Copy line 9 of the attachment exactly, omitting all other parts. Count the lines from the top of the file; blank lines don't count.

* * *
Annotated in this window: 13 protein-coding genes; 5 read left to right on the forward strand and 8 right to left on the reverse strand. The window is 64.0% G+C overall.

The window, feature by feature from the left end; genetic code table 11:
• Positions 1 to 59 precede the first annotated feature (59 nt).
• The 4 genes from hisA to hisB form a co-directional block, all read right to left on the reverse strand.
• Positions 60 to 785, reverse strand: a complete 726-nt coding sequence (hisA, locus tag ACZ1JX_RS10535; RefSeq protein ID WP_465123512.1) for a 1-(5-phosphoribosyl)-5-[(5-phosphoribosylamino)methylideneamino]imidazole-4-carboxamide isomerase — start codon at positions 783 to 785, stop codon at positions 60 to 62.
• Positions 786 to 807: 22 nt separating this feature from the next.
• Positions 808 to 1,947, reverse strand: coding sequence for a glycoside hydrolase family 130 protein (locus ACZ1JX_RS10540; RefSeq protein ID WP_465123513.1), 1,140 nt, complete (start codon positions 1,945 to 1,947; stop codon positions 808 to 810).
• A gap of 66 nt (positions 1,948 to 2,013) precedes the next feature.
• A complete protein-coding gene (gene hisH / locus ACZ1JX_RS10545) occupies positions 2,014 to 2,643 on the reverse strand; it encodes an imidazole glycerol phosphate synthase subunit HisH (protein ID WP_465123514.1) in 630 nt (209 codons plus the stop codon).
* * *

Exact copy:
• A complete protein-coding gene (gene hisH / locus ACZ1JX_RS10545) occupies positions 2,014 to 2,643 on the reverse strand; it encodes an imidazole glycerol phosphate synthase subunit HisH (protein ID WP_465123514.1) in 630 nt (209 codons plus the stop codon).